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Weapons of Mass Destruction (WMD)

Iran Press TV

Mattis warns of 'massive military response' to North Korea

Iran Press TV

Sat Oct 28, 2017 05:17AM

Secretary of Defense James Mattis has said the United States would never accept a nuclear North Korea, warning of a "massive military response" to any use of nuclear weapons against Washington or its allies.

"Make no mistake -- any attack on the United States or our allies will be defeated," the Pentagon chief said Saturday at a press conference in the South Korean capital, Seoul. "Any use of nuclear weapons by the North will be met with a massive military response, effective and overwhelming."

Tensions have been building on the Korean Peninsula following a series of nuclear and missile tests by Pyongyang as well as threats of war and personal insults traded between US President Donald Trump and North Korean leader Kim Jong-un.

Mattis stressed that diplomacy was still America's "preferred course of action" to resolve the standoff, but added, "Our diplomats are most effective when backed by credible military force."

The defense secretary said North Korea needed to understand that its nuclear and missile programs would not strengthen its security.

"If it remains on its current path of ballistic missiles and atomic bombs, it will be counter-productive, in effect reducing its security," Mattis said.

North Korea, which carried out its sixth nuclear test last month, says it wants a nuclear-tipped missile capable of reaching the United States. The country says it will continue to develop the programs as a deterrent against the US and its regional allies, including South Korea and Japan.

The CIA has estimated that Pyongyang could be only months away from developing the ability to strike the United States with nuclear weapons.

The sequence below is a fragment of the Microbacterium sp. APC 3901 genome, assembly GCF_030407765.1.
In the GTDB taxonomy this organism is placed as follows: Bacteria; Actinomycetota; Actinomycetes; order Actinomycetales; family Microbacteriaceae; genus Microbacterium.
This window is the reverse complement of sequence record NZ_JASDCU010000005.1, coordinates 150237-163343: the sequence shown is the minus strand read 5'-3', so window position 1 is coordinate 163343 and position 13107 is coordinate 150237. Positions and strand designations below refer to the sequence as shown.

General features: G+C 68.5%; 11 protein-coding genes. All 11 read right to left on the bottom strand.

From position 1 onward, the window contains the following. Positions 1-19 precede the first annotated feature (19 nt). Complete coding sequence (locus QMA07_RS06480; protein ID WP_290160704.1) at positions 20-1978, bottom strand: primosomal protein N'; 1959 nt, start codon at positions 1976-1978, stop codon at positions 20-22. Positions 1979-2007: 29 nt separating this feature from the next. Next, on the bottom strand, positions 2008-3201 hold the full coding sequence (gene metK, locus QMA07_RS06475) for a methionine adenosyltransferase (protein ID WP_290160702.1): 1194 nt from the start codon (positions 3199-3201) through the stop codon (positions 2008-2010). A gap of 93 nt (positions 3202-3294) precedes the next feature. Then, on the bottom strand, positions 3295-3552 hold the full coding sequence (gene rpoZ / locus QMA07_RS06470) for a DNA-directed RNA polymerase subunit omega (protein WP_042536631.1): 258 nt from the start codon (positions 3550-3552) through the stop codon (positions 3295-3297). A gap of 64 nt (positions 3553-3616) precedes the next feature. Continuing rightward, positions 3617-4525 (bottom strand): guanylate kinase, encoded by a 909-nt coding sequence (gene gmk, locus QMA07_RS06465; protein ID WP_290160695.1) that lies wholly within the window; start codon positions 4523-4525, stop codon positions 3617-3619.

Mattis visited the Demilitarized Zone (DMZ) that separates the two Koreas on Friday and was briefed on the posture of North Korean artillery.

South Korean Defense Minister Song Young-moo told his American counterpart that the US and South Korean missile deployments could not stop all of them. "Defending against this many LRAs (long-range artillery) is infeasible in my opinion," Song said at the DMZ.

"We stand shoulder to shoulder with you and the Korean people in confronting the threats posed by the Kim Jong-un regime," Mattis said.

President Trump, who has threatened to "totally destroy" North Korea if necessary, leaves on his first trip to Asia next week, including a stop in South Korea to meet President Moon Jae-in.

Moon, after talks with Mattis on Friday, hailed the "aggressive deployment" of US strategic weapons systems in the region.

Joint US military exercises with forces from South Korea and Japan have been a constant cause of tensions with North Korea. World leaders have called for restraint by all sides to the conflict.

The US and South Korea conducted a five-day naval drill, which began October 16, and involved the nuclear aircraft carrier Ronald Reagan, three nuclear submarines, Aegis destroyers and more than 40 other battleships and fighter aircraft "of all kinds."

Mattis said Saturday that North Korea should "harbor no illusion" about the fact that it is militarily "over-matched" by the US and South Korea, home to 28,500 American troops.

Some Trump's advisers say US military options are limited at best, saying Pyongyang could launch an artillery barrage on Seoul, which is only about 50 kilometers from the border.

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